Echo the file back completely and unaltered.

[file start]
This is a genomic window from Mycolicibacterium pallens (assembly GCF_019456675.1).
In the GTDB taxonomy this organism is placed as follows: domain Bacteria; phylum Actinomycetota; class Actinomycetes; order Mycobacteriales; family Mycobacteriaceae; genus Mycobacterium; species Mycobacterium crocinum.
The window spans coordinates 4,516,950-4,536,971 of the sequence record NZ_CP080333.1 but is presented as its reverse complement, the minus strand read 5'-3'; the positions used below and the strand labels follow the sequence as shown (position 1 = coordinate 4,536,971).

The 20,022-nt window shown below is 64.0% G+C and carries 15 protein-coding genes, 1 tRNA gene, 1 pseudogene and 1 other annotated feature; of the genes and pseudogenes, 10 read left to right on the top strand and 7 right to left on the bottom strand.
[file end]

This is a genomic window from Mycolicibacterium pallens (assembly GCF_019456675.1).
In the GTDB taxonomy this organism is placed as follows: domain Bacteria; phylum Actinomycetota; class Actinomycetes; order Mycobacteriales; family Mycobacteriaceae; genus Mycobacterium; species Mycobacterium crocinum.
The window spans coordinates 4,516,950-4,536,971 of the sequence record NZ_CP080333.1 but is presented as its reverse complement, the minus strand read 5'-3'; the positions used below and the strand labels follow the sequence as shown (position 1 = coordinate 4,536,971).

The 20,022-nt window shown below is 64.0% G+C and carries 15 protein-coding genes, 1 tRNA gene, 1 pseudogene and 1 other annotated feature; of the genes and pseudogenes, 10 read left to right on the top strand and 7 right to left on the bottom strand.